<&firstgraph>At a time when in-person contact is limited by COVID-19, some of the area’s oldest and youngest residents have found a unique way to stay connected — through making cards.

<&firstgraph>At the Head Start center in Owatonna, operated by the Tri-Valley Opportunity Council and based out of Our Savior’s Lutheran Church, youngsters were busy on Friday getting inky for a good cause. Under the guidance of their teachers, toddlers stamped their hand- and footprints on cards, painting around the impressions to turn them into flowers and bees.

<&firstgraph>Along the edges, staff had helped right messages of hope: “Be strong because things will get better” and “Thinking of you.”

<&firstgraph>Last weekend, the cards were then brought to The Emeralds at Faribault, a long- and short-term care facility with memory care and skilled nursing services. Like many similar communities, The Emeralds has had to limit visitation and large-group activities over the last few weeks so as to limit the risk of exposing residents to COVID-19.

<&firstgraph>Activities Director Sue Hancock noted that, for many residents, these changes have taken an emotional toll. In order to try and find ways to stay connected, Hancock has been organizing hallway bingo — where residents play from just inside their door — one-on-one visits and sharing photos with family members over social media.

<&firstgraph>Thinking about her significant other, who works at Our Savior’s and frequently interacts with the Head Start program, she said the idea came to her to see if the children would be willing to make cards.

<&firstgraph>“I said, ‘Do you think you could ask them to do this?’” she explained. “Then, they worked all day on Friday. He went to pick the cards up at 4 p.m. for me, and I brought them in this Saturday when I was working.”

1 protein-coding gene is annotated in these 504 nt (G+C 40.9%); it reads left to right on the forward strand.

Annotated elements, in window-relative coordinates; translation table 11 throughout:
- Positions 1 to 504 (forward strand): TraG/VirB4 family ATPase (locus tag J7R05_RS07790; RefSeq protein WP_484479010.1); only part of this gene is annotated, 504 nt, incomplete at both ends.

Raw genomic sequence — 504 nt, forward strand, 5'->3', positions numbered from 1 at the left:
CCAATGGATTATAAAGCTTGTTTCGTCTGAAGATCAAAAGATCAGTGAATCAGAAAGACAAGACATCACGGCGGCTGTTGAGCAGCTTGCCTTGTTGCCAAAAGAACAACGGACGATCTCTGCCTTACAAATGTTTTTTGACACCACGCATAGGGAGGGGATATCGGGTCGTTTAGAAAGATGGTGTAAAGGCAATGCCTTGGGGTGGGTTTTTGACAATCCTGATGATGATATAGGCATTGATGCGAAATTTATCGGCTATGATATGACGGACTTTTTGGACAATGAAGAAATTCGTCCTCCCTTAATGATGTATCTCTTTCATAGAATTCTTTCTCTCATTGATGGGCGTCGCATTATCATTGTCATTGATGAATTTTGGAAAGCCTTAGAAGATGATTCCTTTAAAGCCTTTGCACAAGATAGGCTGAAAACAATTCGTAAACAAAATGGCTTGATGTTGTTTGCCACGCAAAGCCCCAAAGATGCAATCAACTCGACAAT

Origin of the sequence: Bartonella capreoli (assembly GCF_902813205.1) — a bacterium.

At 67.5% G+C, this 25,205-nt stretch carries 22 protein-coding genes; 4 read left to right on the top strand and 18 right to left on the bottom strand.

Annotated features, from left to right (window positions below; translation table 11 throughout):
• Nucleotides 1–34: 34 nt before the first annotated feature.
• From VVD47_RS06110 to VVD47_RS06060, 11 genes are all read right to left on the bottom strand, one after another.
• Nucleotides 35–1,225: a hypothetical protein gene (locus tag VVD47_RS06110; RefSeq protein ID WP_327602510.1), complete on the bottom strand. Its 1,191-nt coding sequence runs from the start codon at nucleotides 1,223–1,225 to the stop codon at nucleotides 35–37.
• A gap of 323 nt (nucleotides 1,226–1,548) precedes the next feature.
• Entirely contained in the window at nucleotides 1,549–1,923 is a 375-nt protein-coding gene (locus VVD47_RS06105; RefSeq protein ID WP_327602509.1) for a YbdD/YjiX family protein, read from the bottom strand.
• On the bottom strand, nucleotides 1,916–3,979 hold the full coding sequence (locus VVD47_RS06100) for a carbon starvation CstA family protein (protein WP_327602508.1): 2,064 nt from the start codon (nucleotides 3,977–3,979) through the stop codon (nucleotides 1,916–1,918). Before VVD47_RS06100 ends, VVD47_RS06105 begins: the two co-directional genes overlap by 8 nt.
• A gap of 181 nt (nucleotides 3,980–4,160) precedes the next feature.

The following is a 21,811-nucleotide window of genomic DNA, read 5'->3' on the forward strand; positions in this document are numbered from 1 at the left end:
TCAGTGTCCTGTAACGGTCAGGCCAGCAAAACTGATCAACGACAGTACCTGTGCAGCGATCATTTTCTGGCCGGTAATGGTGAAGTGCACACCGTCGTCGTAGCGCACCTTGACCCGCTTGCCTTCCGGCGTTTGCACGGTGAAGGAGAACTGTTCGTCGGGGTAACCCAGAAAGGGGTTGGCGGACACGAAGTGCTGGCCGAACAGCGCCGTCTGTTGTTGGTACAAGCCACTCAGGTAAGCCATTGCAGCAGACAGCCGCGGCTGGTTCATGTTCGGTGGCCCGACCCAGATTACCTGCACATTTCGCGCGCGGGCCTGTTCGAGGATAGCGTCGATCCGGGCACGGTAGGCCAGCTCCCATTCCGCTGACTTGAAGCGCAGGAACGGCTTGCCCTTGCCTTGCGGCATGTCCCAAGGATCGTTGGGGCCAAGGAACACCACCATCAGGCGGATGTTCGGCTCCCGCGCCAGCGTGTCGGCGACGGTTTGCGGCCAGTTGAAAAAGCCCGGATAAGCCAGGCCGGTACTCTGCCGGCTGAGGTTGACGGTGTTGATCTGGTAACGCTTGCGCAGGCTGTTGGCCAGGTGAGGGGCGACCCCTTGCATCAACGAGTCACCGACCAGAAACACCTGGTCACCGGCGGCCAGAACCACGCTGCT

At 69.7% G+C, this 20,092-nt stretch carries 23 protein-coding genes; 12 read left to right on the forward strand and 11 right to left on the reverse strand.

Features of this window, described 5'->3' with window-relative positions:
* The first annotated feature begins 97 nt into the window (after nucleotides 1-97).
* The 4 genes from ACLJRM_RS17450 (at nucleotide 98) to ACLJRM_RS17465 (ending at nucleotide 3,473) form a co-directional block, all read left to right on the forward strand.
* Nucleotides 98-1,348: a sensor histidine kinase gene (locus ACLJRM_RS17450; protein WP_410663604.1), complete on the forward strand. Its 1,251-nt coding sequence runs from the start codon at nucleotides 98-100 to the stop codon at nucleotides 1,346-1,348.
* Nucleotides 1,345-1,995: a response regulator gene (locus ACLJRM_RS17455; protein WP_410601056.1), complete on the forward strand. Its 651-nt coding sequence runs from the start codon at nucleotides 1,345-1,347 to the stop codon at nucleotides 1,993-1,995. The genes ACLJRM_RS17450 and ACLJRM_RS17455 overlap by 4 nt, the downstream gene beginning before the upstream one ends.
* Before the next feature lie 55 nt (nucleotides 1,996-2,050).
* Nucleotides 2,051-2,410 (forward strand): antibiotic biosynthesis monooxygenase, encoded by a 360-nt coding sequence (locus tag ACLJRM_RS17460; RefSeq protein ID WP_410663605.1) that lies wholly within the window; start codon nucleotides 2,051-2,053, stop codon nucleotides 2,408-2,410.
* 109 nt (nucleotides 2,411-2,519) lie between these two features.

<&firstgraph>For the students, Head Start center manager Gloria Rebeca Gonzalez explained that she and her staff also helped turn the activity into a lesson — teaching the children about grandparents and explaining that they were making the paintings “for grandma and grandpa.”

<&firstgraph>After sending the initial batch off to The Emeralds, Gonzalez added that the center already has plans to make more for other area communities.

<&firstgraph>“Our goal is to bring smiles to those who are isolated and aren’t allowed to go out because of the higher risk they might have,” Cristina Zamarron, an infant teacher at the center, added in an email. “Even if there wasn’t a virus around, some of these senior citizens don’t have someone they can talk to all year, or someone who can visit them once in a while.”

<&firstgraph>While an estimated 85% of Minnesotans will be able to recover from COVID-19 at home, according to recent modeling released by Gov. Tim Walz Wednesday, 15% would likely require hospitalization. Certain risk factors can also make individuals more vulnerable to serious symptoms — among the highest-risk demographics are the elderly and those with pre-existing medical conditions.

<&firstgraph>Apart from a batch of cards sent from a resident in Claremont, Hancock said the delivery from the Head Start center is one of the first times residents been able to connect with people outside of The Emeralds in this way. She noted that everyone was overjoyed to receive the handmade notes — the most powerful thing, she added, was to know that there were others out in the community thinking about them.

“Because of everybody being isolated like this, there are a lot of emotions,” Hancock explained. “They love children anyway, and I think just the fact that the children remembered them by doing this made them feel special.”

Load comments